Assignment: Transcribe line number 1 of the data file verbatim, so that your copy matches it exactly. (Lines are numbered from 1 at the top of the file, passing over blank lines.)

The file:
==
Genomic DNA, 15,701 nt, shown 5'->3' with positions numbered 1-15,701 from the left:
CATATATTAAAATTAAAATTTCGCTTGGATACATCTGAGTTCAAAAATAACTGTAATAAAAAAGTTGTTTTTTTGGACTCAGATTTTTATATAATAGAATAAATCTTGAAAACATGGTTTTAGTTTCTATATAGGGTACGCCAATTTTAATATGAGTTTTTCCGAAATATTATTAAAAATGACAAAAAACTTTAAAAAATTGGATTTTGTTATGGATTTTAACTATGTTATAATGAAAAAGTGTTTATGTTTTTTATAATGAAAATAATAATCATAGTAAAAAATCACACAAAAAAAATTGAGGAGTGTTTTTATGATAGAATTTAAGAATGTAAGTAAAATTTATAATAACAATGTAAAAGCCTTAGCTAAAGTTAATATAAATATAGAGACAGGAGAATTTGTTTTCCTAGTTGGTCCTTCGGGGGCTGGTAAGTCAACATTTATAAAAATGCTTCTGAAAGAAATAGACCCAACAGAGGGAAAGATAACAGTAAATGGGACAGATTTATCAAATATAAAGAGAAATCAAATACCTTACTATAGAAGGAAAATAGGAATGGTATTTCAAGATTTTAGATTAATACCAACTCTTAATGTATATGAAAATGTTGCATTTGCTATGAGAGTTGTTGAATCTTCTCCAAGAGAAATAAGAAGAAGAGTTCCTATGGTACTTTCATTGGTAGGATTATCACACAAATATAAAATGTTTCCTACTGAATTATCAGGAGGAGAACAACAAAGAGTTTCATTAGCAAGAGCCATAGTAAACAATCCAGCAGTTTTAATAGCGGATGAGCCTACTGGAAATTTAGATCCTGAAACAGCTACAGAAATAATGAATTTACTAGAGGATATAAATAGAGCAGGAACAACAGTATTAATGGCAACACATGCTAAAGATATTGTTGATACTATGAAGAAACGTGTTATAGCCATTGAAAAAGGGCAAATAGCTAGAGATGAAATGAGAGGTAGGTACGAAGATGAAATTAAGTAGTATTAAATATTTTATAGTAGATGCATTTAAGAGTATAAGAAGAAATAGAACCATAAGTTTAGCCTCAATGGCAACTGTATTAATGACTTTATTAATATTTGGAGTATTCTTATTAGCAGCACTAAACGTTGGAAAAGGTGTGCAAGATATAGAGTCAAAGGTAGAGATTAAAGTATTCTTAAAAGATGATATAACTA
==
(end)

Genomic DNA, 15,701 nt, shown 5'->3' with positions numbered 1-15,701 from the left: